It’s not rocket science. It’s just democracy at work.

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Living with legends

The tall, black hoardings have gone up. The great displays boasting of “creating legends since 1937” are shrouded. The few lights left on look like candles that someone forgot to blow out.

It is the beginning of the end. Earls Court has closed for good. The deconstruction process has begun.

A shedload of memories

For over three-quarters of a century this vast shed and its more recent sister building, Earls Court 2, have played host to the great, the good, the sometimes bad and the occasionally nonsensical acts and activities that have been part of our lives over that span of time. Earls Court

For many of us who’ve lived with this venue as our neighbour, Earls Court was always the home of the Motor Show, the Boat Show and the Ideal Home Exhibition.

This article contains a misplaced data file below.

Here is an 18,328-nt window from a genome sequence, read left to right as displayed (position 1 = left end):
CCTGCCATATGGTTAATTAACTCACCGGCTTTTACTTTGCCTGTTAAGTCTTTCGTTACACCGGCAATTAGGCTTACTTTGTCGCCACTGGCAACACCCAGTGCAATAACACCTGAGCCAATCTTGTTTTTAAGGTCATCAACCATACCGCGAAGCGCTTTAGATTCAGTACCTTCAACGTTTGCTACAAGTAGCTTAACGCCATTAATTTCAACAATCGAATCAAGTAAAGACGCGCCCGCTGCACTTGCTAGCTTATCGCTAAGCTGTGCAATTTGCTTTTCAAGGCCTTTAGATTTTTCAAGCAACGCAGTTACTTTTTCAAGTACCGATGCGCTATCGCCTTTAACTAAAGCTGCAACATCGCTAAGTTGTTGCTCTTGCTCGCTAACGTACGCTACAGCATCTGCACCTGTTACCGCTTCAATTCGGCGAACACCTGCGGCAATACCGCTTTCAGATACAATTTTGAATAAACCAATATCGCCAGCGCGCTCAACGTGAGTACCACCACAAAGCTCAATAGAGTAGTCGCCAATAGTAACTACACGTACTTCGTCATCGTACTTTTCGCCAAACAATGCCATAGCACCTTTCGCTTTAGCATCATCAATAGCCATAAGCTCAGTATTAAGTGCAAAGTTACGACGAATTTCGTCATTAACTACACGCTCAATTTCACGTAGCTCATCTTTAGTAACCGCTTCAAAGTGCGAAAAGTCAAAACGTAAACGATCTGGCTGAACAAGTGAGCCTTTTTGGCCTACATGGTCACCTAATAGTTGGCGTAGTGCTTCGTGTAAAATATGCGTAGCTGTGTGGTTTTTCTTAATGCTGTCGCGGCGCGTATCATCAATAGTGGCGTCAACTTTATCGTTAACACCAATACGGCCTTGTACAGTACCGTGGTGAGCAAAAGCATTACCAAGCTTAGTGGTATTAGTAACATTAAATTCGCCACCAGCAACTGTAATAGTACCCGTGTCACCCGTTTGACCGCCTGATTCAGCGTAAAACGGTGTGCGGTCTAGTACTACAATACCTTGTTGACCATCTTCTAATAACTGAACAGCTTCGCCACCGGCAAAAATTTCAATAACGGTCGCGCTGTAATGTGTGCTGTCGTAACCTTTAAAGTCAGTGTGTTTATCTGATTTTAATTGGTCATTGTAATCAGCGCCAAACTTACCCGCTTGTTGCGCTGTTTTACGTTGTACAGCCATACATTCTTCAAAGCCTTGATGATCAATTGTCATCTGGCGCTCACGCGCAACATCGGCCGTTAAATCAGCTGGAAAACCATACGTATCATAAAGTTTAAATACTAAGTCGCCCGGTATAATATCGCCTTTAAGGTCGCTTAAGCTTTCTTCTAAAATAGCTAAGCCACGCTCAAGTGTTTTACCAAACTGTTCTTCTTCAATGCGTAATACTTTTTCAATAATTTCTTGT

We were used to seeing the annual procession of expensive limousines on low loaders, the incongruous sight of luxury yachts being towed through our streets and whole houses being shoehorned into the cavernous interior of a building which, on many occasions, became a kind of three-ring circus full of raucous folk hawking their wares and hoping we’d buy their sometimes outrageous offerings.

There was, too, the Royal Tournament, an event marked for locals by the early morning sight of the Household Cavalry exercising their horses along Lillie Road, past the Brompton Cemetery and up Warwick Road.

And then, of course, there were the bands.

Bob Dylan, Pink Floyd, Led Zeppelin, Queen, George Michael, David Bowie and a host of other big names; they all played Earls Court. It was, after all, the only venue in town big enough to hold their vast, adoring audiences.

And there was the trade.